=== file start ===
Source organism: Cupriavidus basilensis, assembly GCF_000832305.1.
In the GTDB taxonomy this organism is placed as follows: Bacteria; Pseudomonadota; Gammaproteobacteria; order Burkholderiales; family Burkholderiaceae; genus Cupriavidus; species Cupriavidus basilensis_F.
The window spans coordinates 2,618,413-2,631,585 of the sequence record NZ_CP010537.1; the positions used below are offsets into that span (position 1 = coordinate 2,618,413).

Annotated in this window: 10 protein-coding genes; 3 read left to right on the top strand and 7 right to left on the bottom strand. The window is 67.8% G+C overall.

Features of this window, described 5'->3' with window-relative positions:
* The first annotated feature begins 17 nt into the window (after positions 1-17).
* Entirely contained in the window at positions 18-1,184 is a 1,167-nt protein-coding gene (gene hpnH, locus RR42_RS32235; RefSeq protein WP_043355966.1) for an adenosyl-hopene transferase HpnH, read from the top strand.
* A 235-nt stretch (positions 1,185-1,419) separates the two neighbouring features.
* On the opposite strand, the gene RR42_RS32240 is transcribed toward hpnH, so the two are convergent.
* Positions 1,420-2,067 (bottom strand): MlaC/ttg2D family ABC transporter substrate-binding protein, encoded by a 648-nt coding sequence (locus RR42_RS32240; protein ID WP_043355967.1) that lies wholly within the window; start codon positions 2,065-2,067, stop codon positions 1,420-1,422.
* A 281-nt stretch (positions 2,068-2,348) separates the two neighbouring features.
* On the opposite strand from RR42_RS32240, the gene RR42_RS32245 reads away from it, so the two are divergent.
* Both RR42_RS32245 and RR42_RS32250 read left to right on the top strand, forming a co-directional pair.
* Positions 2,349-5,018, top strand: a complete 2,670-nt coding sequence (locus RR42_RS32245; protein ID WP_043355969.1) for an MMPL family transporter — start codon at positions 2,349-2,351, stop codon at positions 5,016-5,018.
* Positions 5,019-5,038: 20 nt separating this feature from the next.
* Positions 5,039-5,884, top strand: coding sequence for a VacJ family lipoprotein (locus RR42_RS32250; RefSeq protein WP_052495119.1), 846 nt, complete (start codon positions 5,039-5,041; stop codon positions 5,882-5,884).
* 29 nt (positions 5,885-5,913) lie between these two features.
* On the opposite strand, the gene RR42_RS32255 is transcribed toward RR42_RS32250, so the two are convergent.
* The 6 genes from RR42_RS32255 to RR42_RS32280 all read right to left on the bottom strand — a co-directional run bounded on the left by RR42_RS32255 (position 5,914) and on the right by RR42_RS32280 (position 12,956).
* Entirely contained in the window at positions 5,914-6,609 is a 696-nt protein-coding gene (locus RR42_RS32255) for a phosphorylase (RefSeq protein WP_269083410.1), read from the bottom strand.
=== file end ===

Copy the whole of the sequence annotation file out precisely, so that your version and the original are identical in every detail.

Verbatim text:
Source organism: Cupriavidus basilensis, assembly GCF_000832305.1.
In the GTDB taxonomy this organism is placed as follows: Bacteria; Pseudomonadota; Gammaproteobacteria; order Burkholderiales; family Burkholderiaceae; genus Cupriavidus; species Cupriavidus basilensis_F.
The window spans coordinates 2,618,413-2,631,585 of the sequence record NZ_CP010537.1; the positions used below are offsets into that span (position 1 = coordinate 2,618,413).

Annotated in this window: 10 protein-coding genes; 3 read left to right on the top strand and 7 right to left on the bottom strand. The window is 67.8% G+C overall.

Features of this window, described 5'->3' with window-relative positions:
* The first annotated feature begins 17 nt into the window (after positions 1-17).
* Entirely contained in the window at positions 18-1,184 is a 1,167-nt protein-coding gene (gene hpnH, locus RR42_RS32235; RefSeq protein WP_043355966.1) for an adenosyl-hopene transferase HpnH, read from the top strand.
* A 235-nt stretch (positions 1,185-1,419) separates the two neighbouring features.
* On the opposite strand, the gene RR42_RS32240 is transcribed toward hpnH, so the two are convergent.
* Positions 1,420-2,067 (bottom strand): MlaC/ttg2D family ABC transporter substrate-binding protein, encoded by a 648-nt coding sequence (locus RR42_RS32240; protein ID WP_043355967.1) that lies wholly within the window; start codon positions 2,065-2,067, stop codon positions 1,420-1,422.
* A 281-nt stretch (positions 2,068-2,348) separates the two neighbouring features.
* On the opposite strand from RR42_RS32240, the gene RR42_RS32245 reads away from it, so the two are divergent.
* Both RR42_RS32245 and RR42_RS32250 read left to right on the top strand, forming a co-directional pair.
* Positions 2,349-5,018, top strand: a complete 2,670-nt coding sequence (locus RR42_RS32245; protein ID WP_043355969.1) for an MMPL family transporter — start codon at positions 2,349-2,351, stop codon at positions 5,016-5,018.
* Positions 5,019-5,038: 20 nt separating this feature from the next.
* Positions 5,039-5,884, top strand: coding sequence for a VacJ family lipoprotein (locus RR42_RS32250; RefSeq protein WP_052495119.1), 846 nt, complete (start codon positions 5,039-5,041; stop codon positions 5,882-5,884).
* 29 nt (positions 5,885-5,913) lie between these two features.
* On the opposite strand, the gene RR42_RS32255 is transcribed toward RR42_RS32250, so the two are convergent.
* The 6 genes from RR42_RS32255 to RR42_RS32280 all read right to left on the bottom strand — a co-directional run bounded on the left by RR42_RS32255 (position 5,914) and on the right by RR42_RS32280 (position 12,956).
* Entirely contained in the window at positions 5,914-6,609 is a 696-nt protein-coding gene (locus RR42_RS32255) for a phosphorylase (RefSeq protein WP_269083410.1), read from the bottom strand.